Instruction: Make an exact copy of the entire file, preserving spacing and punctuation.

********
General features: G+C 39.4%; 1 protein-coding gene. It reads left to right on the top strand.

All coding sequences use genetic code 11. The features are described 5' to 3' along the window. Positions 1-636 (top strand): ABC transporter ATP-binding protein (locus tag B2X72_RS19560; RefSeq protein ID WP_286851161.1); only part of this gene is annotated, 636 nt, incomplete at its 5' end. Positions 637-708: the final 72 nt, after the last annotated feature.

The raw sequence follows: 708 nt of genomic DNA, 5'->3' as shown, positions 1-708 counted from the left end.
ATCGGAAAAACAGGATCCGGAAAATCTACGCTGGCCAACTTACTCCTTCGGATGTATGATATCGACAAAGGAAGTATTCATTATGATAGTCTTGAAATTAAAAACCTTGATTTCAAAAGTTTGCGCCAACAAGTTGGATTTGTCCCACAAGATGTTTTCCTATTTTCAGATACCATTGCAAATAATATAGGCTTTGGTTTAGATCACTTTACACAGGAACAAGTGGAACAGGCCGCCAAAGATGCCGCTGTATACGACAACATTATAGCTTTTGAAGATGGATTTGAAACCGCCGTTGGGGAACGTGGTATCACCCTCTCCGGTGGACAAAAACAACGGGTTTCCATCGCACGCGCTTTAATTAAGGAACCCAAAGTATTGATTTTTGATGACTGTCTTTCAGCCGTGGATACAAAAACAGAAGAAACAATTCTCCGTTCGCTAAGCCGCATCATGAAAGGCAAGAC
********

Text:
General features: G+C 39.4%; 1 protein-coding gene. It reads left to right on the top strand.

All coding sequences use genetic code 11. The features are described 5' to 3' along the window. Positions 1-636 (top strand): ABC transporter ATP-binding protein (locus tag B2X72_RS19560; RefSeq protein ID WP_286851161.1); only part of this gene is annotated, 636 nt, incomplete at its 5' end. Positions 637-708: the final 72 nt, after the last annotated feature.

The raw sequence follows: 708 nt of genomic DNA, 5'->3' as shown, positions 1-708 counted from the left end.
ATCGGAAAAACAGGATCCGGAAAATCTACGCTGGCCAACTTACTCCTTCGGATGTATGATATCGACAAAGGAAGTATTCATTATGATAGTCTTGAAATTAAAAACCTTGATTTCAAAAGTTTGCGCCAACAAGTTGGATTTGTCCCACAAGATGTTTTCCTATTTTCAGATACCATTGCAAATAATATAGGCTTTGGTTTAGATCACTTTACACAGGAACAAGTGGAACAGGCCGCCAAAGATGCCGCTGTATACGACAACATTATAGCTTTTGAAGATGGATTTGAAACCGCCGTTGGGGAACGTGGTATCACCCTCTCCGGTGGACAAAAACAACGGGTTTCCATCGCACGCGCTTTAATTAAGGAACCCAAAGTATTGATTTTTGATGACTGTCTTTCAGCCGTGGATACAAAAACAGAAGAAACAATTCTCCGTTCGCTAAGCCGCATCATGAAAGGCAAGAC